The woman escapes into the wilderness; Moses and the children of Israel also escape into the wilderness.  Both of them fly on eagles’ wings:

  • You yourselves have seen what I did to the Egyptians, and how I bore you on eagles’ wings, and brought you to Myself (Exod.19:4).
  • Like an eagle that stirs up its nest, that hovers over its young, He spread His wings and caught them.  He carried them on His pinions (Deut. 32:11).
  • And the two wings of the great eagle were given to the woman, in order that she might fly into the wilderness to her place (Rev. 12:14).

In the midst of all this activity, immediately after the Child is caught up to God, Michael and his angels defeat the dragon “who deceives the whole world” (Rev. 12:9), and there is no longer a place for him in heaven.  Notice that the Child is taken up “to God and to His throne” (Rev. 12:5).  Satan is overcome at the moment when Jesus Christ ascends the heavenly throne, and this, according to Peter in Acts 2:32-36, occurs on the Day of Pentecost and is evidenced by the outpouring of the Holy Spirit (Acts 2:33).  Christ’s reign had already begun during His earthly ministry, of course, as evidenced by His authority over demons, the natural elements, illness, and death (Matt. 12:28-29).  Christ announces Satan’s imminent defeat after seventy of His disciples return from ministering in Judea.  Upon hearing their report that even the demons were subject to them in His name, He says, “I was watching Satan fall from Heaven like lightning” (Luke 10:18).  Indeed, “now” have come “the salvation, and the power, and the kingdom of our God and the authority of His Christ” (Rev. 12:10).

Unquestionably, the picture in Revelation 12 is that of Jesus Christ, in His life and ministry.  Born of the covenant people (Gal. 4:4), protected from death at the hands of Herod (Matt. 3:13-15), He defeats Satan in the battle at Calvary (Col. 2:15), and ascends to the throne of God to receive His millennial Kingdom and to rule (Acts 2:33; Dan. 7:13-14), where He rules all nations (Acts 2:36), consummating His Kingdom when His final enemy death (the power of sin to separate and condemn to the eternal second death) is destroyed (1 Cor. 15:26)(which would be at the completion of the 7th trumpet when  the Holy of Holies in heaven is then made fully open and full access granted. (Rev. 15:8)). 

This imagery in chapter 12 is also reflective of back in the garden, where God promised that the time would come when the Seed of woman would crush the Devil, although Satan would initially inflict a wound on that Seed (Gen. 3:15).  This is precisely what we find in Revelation 12, where the Devil seeks to destroy the woman’s Seed but he is protected.  We cannot miss the fact that John says that the Devil was angry after being cast down from heaven, “because he knows that he has but a short time” before his final defeat.  In other words, what Genesis 3:15 foretold was now about to come to fulfillment.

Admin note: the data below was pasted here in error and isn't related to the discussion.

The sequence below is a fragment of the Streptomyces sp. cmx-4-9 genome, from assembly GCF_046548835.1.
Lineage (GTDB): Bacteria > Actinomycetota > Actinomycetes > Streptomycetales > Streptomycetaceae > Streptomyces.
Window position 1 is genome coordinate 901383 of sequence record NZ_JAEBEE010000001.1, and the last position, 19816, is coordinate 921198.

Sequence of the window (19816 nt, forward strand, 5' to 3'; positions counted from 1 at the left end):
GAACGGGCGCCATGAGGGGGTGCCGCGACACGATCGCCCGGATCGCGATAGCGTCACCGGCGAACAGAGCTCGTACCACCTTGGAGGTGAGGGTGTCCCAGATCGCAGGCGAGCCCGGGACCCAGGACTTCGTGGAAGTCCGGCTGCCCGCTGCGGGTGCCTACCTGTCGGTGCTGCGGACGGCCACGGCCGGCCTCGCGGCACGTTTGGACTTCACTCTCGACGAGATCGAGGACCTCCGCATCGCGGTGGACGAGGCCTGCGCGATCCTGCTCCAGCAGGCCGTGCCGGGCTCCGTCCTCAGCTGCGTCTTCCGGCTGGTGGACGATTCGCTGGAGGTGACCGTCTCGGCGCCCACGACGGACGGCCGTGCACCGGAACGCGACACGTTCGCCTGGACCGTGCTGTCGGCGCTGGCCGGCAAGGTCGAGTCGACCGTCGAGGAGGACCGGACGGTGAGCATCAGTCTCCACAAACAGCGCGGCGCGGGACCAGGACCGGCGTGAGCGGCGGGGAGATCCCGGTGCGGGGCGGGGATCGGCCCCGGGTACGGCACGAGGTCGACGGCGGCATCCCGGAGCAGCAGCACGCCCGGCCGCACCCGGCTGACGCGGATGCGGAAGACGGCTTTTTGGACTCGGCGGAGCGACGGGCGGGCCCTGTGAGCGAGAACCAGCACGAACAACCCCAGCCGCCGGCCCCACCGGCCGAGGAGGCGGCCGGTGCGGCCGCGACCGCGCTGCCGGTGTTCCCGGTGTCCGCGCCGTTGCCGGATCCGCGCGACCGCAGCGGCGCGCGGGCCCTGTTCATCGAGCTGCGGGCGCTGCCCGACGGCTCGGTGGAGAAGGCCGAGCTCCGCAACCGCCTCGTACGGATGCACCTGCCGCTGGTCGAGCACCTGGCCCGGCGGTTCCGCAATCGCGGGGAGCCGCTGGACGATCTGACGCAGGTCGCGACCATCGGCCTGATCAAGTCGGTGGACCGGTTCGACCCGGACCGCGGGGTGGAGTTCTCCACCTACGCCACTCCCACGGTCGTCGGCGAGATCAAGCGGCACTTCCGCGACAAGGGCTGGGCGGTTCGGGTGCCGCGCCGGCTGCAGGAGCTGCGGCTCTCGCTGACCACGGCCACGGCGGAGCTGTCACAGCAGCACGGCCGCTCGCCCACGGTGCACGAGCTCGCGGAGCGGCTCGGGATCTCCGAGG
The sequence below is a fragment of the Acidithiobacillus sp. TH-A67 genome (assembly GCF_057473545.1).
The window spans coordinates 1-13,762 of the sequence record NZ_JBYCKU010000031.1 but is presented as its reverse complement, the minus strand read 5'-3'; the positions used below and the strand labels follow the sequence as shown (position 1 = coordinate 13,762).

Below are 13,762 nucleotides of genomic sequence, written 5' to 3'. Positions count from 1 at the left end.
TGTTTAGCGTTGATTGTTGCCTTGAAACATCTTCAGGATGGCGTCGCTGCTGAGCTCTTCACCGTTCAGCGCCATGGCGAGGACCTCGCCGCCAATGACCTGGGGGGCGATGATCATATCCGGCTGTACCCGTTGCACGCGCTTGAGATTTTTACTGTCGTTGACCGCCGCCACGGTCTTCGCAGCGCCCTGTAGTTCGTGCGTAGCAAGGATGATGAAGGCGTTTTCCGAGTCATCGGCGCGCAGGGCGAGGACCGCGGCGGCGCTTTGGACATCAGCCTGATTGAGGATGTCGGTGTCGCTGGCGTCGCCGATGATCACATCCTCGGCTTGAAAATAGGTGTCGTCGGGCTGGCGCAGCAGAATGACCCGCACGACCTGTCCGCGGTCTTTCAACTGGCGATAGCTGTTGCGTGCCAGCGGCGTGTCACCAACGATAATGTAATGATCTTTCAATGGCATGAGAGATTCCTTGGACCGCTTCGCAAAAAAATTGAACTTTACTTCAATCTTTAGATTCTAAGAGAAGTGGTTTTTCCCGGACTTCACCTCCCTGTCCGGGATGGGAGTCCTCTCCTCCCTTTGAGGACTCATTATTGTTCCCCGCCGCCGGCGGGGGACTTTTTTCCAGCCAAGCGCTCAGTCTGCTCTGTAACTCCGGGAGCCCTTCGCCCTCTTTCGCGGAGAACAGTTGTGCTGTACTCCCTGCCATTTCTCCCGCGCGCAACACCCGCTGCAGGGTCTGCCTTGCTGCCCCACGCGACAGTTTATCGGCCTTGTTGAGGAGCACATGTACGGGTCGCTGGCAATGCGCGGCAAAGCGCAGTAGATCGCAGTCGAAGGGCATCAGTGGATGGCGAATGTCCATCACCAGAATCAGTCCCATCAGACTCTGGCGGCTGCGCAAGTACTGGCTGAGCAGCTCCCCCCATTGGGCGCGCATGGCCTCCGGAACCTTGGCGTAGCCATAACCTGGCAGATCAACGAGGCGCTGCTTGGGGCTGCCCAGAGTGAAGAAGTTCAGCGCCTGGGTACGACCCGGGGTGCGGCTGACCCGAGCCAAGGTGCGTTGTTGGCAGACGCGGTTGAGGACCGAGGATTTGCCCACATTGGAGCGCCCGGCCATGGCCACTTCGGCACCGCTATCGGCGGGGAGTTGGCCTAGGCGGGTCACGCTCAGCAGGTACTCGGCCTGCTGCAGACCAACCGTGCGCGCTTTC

Paul echoes this in Romans 16:20, “And now the God of peace shall crush Satan under your feet shortly.”  Paul uses the Greek term en taxei, this term is never used to speak of rapidity of action as opposed to when an action would occur.  Paul was unambiguously affirming that the defeat of Satan was soon.  This means that Paul – and John in Revelation 12 – was anticipating the crushing of Satan very soon.

The encapsulated story of Revelation 12 is an echo and reminder of God’s promises to Israel, hearkening back to Isaiah.  There, Israel is depicted as a woman travailing in child-birth (Isa. 26:17-21).  She has been unable to bring forth, but Yahweh comes and “delivers” the rescue/salvation (consummation of the Kingdom).  Leviathan, the Dragon/Satan, is defeated (Isa. 27:1).  It is the time when the blood shed on the earth is avenged/vindicated by Yahweh (Isa. 26:20-21).

As our eschatology Study Series 16 Lessons 1 thru 10 progressively expound, they continue to reveal that the time of the vindication of the martyrs is unmistakably identified by both the Old and New Covenants as the time when Old Covenant Israel was judged in her last days (Deut. 32:43; Isa. 4:4; Matt. 23:33-39).  Thus, the conflation of all the elements of Isaiah with the elements in Revelation 12 leads us inexorably to the conclusion that it is dealing with the last days of Israel, and of the time when the Old Covenant nation was judged and destroyed for turning into the enemy of God by persecuting the righteous remnant.  It is also the time of the vindication and avenging of the blood of the saints.  And to repeat, that posits the fulfillment of Revelation firmly in the first century in the AD 66-70 cataclysm.


Related full “Study Series” (available upon request if not hyperlinked):

[For a more in-depth study see eschatology “Study Series 16 Lesson 3 Rev. Chapters 10 thru 12”]